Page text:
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    Posted July 1, 2013 by
    This iReport is part of an assignment:
    Protests in Egypt: Your experiences

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    Egypt's June 30 protest: Day 19 of a Revolution Reignited


    Egypt's June 30 protest: Day 19 of a Revolution Reignited

    This is not a second revolution; it is the Egyptian revolution's 19th day. After the 18 days of the Jan 25th revolution, June 30th represents the 19th day of Egypt’s continued battle for freedom. As protestors flood in a continuous stream once again into Tahrir Square, this article takes a look at how the epicenter of the revolution has become reignited, with renewed hope and optimism of the original revolution once again leading the street.

    Eye-witness reports indicate that the number of protesters on June 30 and June 31 have exceeded the number of Egyptians in streets on Feb 11th 2011, when Mubarak stepped down from power. CNN reports that over 30 million protestors were out on the streets on Sunday, making it perhaps the largest political rally in world history. The message is clear: the street wants the President to step down. But after only one year in office, how did Mohamed Morsi and the ruling Brotherhood reach this point? For a party that arose from the streets and the shadows, how did the Brotherhood manage to create even greater animosity than the former Mubarak regime?

    Many of yesterday’s protesters elected Morsi in the second round of the presidential elections, due to lack of strong opposition alternatives and as their only hope against a return to the former regime through election of NDP-nominated, General Ahmed Shafik. However, starting from day one, Morsi and Muslim Brotherhood were unable to fulfill their promises to office one after the other, leading the country on a downward spiral towards its current politically unstable situation.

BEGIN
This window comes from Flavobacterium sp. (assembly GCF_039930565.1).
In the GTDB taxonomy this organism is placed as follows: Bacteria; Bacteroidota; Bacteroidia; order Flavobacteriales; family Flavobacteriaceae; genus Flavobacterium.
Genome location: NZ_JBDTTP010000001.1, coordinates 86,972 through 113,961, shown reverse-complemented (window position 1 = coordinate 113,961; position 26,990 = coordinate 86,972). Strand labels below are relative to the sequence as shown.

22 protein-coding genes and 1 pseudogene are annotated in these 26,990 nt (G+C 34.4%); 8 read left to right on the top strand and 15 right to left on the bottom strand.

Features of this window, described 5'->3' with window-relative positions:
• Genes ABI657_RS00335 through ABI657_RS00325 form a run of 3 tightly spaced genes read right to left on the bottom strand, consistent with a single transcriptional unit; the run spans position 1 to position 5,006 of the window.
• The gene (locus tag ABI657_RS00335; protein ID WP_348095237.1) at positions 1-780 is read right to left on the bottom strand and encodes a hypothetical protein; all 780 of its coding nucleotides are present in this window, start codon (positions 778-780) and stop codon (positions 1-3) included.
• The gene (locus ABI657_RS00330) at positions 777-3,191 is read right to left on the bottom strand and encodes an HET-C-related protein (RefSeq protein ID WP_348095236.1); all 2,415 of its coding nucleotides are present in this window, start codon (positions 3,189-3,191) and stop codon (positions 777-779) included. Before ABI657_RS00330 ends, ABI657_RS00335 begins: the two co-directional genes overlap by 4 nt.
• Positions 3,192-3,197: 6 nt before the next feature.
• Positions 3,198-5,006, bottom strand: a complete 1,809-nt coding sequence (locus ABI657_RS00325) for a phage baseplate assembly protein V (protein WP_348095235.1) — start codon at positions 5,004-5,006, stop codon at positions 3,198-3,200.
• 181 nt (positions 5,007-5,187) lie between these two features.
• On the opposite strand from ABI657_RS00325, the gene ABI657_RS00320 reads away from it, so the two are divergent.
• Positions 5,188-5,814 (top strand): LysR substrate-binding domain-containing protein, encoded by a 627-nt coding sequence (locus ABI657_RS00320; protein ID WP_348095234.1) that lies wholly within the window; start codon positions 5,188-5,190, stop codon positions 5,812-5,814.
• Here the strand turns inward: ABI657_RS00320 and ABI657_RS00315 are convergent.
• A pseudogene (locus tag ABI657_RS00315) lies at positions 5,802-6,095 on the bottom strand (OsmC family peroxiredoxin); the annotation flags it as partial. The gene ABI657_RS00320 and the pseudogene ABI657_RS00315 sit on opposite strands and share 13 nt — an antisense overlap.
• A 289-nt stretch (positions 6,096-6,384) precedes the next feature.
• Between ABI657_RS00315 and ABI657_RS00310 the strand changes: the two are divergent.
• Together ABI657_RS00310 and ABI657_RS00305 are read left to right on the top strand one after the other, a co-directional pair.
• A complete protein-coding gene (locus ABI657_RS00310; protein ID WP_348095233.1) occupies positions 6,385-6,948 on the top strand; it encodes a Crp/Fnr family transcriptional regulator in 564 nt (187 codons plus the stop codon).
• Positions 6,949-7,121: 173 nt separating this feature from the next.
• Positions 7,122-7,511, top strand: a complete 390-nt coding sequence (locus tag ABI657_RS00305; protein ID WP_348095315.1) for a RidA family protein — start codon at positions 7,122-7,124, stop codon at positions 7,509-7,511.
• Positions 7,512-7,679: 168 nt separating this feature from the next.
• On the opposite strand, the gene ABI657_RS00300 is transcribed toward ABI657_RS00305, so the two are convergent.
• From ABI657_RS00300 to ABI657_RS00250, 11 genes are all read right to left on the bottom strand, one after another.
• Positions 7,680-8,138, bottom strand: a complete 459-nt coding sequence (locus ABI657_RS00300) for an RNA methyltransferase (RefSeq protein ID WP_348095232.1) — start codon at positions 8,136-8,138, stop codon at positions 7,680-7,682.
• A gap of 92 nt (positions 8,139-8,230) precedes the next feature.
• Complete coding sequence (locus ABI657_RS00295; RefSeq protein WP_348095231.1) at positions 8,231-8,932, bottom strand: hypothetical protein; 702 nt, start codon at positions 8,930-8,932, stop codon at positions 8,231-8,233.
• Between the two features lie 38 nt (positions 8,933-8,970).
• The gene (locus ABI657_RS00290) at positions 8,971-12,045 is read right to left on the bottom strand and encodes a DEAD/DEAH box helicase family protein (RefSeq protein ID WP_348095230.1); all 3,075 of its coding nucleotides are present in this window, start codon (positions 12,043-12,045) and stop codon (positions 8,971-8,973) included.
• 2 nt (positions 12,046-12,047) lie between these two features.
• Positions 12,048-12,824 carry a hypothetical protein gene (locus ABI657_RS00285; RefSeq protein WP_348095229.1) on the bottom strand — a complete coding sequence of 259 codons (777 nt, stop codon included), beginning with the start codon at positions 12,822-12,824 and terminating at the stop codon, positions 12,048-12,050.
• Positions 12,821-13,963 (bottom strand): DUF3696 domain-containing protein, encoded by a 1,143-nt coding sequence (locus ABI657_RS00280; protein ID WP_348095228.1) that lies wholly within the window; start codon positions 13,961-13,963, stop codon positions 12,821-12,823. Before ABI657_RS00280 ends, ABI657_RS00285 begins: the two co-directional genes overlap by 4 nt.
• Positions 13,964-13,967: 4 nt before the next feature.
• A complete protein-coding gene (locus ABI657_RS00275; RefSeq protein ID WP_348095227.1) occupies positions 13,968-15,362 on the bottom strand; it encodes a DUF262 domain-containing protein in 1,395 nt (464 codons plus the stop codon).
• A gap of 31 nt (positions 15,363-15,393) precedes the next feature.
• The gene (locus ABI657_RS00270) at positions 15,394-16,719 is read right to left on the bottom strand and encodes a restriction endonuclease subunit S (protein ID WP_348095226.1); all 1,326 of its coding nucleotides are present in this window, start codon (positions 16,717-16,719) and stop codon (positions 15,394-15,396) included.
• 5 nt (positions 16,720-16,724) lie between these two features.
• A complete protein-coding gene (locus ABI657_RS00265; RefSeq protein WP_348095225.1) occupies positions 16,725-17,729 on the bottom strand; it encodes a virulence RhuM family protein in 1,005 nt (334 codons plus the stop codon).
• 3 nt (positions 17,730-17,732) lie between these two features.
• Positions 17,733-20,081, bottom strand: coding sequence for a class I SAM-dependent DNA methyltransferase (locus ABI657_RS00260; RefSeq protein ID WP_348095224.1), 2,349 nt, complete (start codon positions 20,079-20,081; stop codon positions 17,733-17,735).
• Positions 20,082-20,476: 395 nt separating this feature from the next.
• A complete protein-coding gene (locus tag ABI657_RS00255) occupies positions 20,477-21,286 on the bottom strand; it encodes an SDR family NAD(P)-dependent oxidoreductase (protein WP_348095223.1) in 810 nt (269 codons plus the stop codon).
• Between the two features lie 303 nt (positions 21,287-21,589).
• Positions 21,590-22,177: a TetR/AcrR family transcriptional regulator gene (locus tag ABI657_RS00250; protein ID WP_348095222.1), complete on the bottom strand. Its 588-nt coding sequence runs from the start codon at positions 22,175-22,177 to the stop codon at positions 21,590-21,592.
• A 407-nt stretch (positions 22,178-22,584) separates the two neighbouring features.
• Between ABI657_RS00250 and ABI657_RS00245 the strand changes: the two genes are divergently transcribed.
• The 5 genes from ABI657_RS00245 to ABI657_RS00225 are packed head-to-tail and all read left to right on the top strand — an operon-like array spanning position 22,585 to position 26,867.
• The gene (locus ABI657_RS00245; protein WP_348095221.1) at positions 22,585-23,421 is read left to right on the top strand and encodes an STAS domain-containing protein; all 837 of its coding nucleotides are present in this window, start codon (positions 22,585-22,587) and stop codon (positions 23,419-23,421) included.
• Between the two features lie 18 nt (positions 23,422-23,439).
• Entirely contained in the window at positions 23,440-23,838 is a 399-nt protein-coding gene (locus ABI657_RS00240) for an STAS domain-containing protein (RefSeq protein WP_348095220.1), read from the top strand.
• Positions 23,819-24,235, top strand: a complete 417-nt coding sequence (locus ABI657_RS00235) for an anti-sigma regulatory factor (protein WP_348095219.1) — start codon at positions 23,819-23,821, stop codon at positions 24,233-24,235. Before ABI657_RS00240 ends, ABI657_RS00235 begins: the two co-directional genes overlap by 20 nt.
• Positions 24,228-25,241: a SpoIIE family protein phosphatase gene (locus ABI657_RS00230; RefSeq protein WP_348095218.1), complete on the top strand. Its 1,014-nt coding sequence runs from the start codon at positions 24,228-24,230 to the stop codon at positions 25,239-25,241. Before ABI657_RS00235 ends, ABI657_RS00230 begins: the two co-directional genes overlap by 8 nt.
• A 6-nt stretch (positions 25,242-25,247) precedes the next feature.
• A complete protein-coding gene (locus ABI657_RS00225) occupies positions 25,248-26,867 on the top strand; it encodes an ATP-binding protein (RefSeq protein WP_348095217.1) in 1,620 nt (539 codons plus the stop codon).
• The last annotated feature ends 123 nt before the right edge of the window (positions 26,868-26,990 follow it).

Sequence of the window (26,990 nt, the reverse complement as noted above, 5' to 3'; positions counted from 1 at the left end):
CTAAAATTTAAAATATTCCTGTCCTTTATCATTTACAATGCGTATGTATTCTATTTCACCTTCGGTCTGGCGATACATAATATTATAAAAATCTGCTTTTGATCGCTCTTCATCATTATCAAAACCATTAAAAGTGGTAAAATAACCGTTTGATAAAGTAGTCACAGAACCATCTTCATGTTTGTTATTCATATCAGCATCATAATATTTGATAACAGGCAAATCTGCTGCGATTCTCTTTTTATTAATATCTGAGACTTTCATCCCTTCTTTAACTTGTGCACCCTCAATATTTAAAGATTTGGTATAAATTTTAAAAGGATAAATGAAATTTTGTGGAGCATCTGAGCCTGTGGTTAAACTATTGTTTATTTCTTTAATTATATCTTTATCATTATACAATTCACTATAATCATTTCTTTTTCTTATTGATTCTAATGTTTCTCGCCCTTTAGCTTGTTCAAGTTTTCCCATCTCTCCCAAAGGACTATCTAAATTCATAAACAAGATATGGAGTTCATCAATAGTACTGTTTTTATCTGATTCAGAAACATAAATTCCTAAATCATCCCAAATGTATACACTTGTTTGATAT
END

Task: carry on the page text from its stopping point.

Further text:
Morsi’s increasingly hegemonic hand has meant that the democracy which brought him to power has been gradually stifled over the course of the past year. In place of a decentralized and inclusive transitional government, Morsi has overseen the accrual of sweeping powers to the office of the Presidency, greater restrictions on journalistic freedoms, and in what is broadly perceived as a power grab the placing of MB candidates in high-ranking positions regardless of their qualifications. Yet, despite the predominance of the rhetoric of democratization amongst political circles, the street has more basic unmet needs at stake: the deep malaise underpinning this week’s events has starkly felt economic grievances at its core.

    Morsi’s moves to solve the economically critical situation in Egypt have not lived up to his promises or the economic realities of the country by any means; in only one year, Morsi’s government increased the national debt of Egypt from 35 billion dollars to more than 42 billion dollars, with inflation rates increasing dramatically. There is no turning back from June 30, having forgotten that the source of their power lies with the people, the Brotherhood and Morsi are now synonymous with economic troubles. With a failure to provide basic needs such as steady supplies of petrol, water and bread, the ruling Muslim Brotherhood has become increasingly isolated from the street whose mouths they once fed, and it is clear this has now come back to bite them.

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